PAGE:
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CMF Phone 1 is a new modular phone by Nothing that only costs $199

Published Jul 8th, 2024 10:15AM EDT
Nothing CMF Phone 1: Modular accessories.

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Later this week, Samsung will unveil new foldable phones that are expected to be just as expensive as their predecessors, if not even more expensive. But for the same price as a new Samsung foldable, you’ll be able to buy as many as eight CMF Phone 1 units, each priced at $199.

What’s CMF, you ask? It’s Nothing’s budget subbrand, and the Phone 1 is the first affordable handset from CMF. Wait, didn’t Nothing launch the Phone 2a only a few months ago, its own very affordable mid-range phone that challenges the likes of the Galaxy A35/A55 and Pixel 8a? Yes, yes it did. But the CMF Phone 1 is even cheaper than that.

Like the Nothing phones, the CMF Phone 1 comes with its own gimmick on the back. You’re not getting Glyphs that light up this time around. Instead, you’ll have a modular back to play with, which means you can replace the case with different options. Modular phones were never a thing, not even when Motorola tried it. But, for $199, you might as well go crazy.

Before you get too excited, you won’t get to buy the CMF Phone 1 in the US anytime soon. And when you do, it’ll be part of a beta program similar to the Nothing Phone 2a approach. But you won’t have long to wait that long after the European launch. The US should get the handset at some point next month, while European buyers can preorder it right now.

Nothing CMF Phone 1: Pick your color.
Nothing CMF Phone 1: Pick your color.

So, let’s get the modular part out of the way. The CMF Phone 1 doesn’t let you change the internal parts. This isn’t a Fairphone alternative.

What you can change is the color of the back of the enclosure. Also, you can add a stand to the case, a lanyard, and a wallet that can hold up to three credit cards. All you need to do is unscrew the rear-facing screws with a tool that will come in the box. Depending on the accessory type, they will sell between $25 and $35.

That means this Phone 1 version won’t have the best water resistance rating. However, it’ll still survive some contact with water, as the phone has an IP52 water and dust resistance rating.

Speaking of the specs you’re stuck with, the CMF Phone 1 seems ready to pack a punch. It is a cheap phone, but it doesn’t seem like one. You get a 6.67-inch OLED panel with 120Hz adaptive refresh rate and 2,000 nits of peak brightness. The screen has a hole-punch design, a built-in optical fingerprint sensor, and seemingly symmetrical and relatively acceptable bezels.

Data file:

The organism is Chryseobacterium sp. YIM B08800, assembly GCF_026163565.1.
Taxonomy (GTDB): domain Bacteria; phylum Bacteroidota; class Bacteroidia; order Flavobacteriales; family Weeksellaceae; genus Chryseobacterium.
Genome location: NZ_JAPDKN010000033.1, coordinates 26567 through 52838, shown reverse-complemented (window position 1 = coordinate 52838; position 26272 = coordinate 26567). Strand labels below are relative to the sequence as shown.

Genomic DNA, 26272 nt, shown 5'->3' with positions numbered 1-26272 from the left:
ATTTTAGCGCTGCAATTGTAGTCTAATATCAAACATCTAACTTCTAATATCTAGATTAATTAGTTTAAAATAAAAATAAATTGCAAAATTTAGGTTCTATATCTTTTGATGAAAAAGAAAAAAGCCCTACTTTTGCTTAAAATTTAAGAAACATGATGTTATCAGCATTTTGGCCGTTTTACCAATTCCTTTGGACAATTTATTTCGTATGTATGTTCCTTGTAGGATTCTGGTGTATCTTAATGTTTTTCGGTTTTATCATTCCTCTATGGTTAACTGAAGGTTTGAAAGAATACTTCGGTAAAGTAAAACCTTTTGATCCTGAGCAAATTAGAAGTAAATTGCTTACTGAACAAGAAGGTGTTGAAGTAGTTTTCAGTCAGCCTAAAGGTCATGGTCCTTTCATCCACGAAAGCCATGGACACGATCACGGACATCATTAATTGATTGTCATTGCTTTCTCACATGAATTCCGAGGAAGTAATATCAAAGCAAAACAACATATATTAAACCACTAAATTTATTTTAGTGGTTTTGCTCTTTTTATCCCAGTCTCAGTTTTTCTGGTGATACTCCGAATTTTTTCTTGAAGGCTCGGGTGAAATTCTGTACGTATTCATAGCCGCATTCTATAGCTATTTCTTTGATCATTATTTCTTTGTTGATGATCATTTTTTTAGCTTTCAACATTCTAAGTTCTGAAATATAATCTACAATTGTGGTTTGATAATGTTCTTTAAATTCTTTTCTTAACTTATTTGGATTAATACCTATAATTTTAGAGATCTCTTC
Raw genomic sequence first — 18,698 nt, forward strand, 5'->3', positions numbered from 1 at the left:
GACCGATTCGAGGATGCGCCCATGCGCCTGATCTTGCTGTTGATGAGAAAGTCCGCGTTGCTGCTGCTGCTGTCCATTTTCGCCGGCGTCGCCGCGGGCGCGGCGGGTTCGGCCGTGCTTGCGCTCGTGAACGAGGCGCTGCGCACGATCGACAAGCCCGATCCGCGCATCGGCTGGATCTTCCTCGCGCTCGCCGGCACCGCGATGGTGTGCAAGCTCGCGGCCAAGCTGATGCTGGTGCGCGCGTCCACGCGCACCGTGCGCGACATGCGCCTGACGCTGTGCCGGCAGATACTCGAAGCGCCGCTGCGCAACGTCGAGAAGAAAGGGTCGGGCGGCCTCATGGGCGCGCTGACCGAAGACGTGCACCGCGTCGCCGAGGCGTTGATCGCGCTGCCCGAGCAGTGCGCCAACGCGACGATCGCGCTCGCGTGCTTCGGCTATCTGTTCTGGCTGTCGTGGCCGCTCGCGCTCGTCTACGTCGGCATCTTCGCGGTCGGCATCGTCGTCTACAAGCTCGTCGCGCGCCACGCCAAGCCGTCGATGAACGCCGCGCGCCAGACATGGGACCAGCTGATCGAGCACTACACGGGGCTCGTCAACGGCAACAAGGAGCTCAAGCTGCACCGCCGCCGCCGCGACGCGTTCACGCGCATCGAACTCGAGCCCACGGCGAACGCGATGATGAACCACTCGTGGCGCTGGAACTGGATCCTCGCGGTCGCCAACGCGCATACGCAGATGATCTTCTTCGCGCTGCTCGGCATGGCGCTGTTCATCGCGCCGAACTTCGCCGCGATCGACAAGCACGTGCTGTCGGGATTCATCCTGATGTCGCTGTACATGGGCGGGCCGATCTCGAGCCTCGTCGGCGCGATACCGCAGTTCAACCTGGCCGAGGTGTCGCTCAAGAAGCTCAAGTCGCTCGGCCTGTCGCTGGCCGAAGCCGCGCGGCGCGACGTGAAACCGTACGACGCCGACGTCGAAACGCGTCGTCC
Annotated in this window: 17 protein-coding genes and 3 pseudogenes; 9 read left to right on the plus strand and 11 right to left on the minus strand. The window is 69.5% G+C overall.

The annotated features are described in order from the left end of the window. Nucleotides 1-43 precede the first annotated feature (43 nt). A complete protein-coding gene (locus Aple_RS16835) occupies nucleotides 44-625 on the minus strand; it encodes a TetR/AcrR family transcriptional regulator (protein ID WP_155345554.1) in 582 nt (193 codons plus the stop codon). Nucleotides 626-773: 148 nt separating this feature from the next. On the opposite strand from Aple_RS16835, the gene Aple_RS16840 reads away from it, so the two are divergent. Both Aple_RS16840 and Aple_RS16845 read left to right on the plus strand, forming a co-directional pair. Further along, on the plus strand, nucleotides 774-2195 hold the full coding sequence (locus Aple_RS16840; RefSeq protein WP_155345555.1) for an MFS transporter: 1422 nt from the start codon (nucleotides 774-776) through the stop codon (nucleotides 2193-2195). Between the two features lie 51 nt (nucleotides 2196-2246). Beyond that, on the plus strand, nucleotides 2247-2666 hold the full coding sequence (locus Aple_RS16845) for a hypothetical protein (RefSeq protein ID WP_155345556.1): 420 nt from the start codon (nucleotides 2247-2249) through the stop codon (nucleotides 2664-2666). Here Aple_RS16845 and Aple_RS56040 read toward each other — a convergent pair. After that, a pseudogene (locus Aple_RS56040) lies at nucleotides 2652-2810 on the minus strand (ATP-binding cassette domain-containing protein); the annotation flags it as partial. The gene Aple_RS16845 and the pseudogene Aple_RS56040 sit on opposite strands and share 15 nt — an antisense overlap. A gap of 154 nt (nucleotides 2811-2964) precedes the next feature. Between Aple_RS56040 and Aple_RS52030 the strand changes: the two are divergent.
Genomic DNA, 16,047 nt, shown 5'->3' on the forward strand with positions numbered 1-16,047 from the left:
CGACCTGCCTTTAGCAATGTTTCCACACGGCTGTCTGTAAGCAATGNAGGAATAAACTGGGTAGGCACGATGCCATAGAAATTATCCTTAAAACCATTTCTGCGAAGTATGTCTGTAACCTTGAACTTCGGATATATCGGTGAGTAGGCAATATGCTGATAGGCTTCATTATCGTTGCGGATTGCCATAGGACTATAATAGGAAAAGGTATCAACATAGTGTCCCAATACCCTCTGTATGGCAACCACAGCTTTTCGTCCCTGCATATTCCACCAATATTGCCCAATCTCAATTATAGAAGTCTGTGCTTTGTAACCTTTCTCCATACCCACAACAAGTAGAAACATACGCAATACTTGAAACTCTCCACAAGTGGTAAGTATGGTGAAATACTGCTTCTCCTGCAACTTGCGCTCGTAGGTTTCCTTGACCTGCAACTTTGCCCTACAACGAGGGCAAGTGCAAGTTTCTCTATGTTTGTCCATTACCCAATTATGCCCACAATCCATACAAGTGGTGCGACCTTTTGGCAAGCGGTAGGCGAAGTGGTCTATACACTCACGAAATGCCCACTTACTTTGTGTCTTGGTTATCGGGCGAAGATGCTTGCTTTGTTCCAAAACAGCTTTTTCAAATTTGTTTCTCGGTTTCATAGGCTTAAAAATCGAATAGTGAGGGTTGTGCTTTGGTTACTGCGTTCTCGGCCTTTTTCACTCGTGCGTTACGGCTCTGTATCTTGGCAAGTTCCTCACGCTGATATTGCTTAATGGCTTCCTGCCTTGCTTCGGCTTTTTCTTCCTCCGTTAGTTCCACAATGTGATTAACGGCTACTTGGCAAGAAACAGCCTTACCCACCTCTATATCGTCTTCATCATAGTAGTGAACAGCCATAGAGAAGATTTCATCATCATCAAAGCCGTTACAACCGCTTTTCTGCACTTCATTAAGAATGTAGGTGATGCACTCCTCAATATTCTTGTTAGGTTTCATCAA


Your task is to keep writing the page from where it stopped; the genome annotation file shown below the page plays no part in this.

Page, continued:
Nothing CMF Phone 1 display.

The CMF Phone 1 is powered by a new MediaTek Dimensity 7300 5G 4nm chip with 8 cores and 8GB of RAM. The phone can convert 8GB of the 128GB of built-in storage into temporary RAM, for a total of 16GB of memory. You can extend the storage with up to 2TB microSD cards.

The camera experience is also important, and the CMF Phone 1 will have what appear to be decent cameras. There’s a 50-megapixel rear-facing main camera rocking a Sony sensor. The second camera on the back seems to be a depth sensor for portrait shots. On the front, we have a 16-megapixel selfie camera.

The battery life should be amazing, too, thanks to a 5,000 mAh battery pack that supports 33W charging. That will get you a charge of 50% in just 20 minutes. Nothing says the phone lasts 22.6 hours when watching YouTube or 15.6 hours of Instagram doomscrolling.

The handset also functions as a portable battery pack, supporting 5W reversed wired charging. However, the CMF Phone 1 does not support wireless charging.

See those screws? You get to play with them.
See those screws? You get to play with them.

Other specs include 5G connectivity, dual-SIM support, Wi-Fi 6, and Bluetooth 5.3.

Finally, you’ll get Nothing OS based on Android 14 complete with AI camera features and ChatGPT integration. Nothing guarantees 2 years of major Android updates and 3 years of security updates. That’s great support for a phone that retails for $199.

Chris Smith Senior Writer

Chris Smith has been covering consumer electronics ever since the iPhone revolutionized the industry in 2008. When he’s not writing about the most recent tech news for BGR, he brings his entertainment expertise to Marvel’s Cinematic Universe and other blockbuster franchises.

Outside of work, you’ll catch him streaming almost every new movie and TV show release as soon as it's available.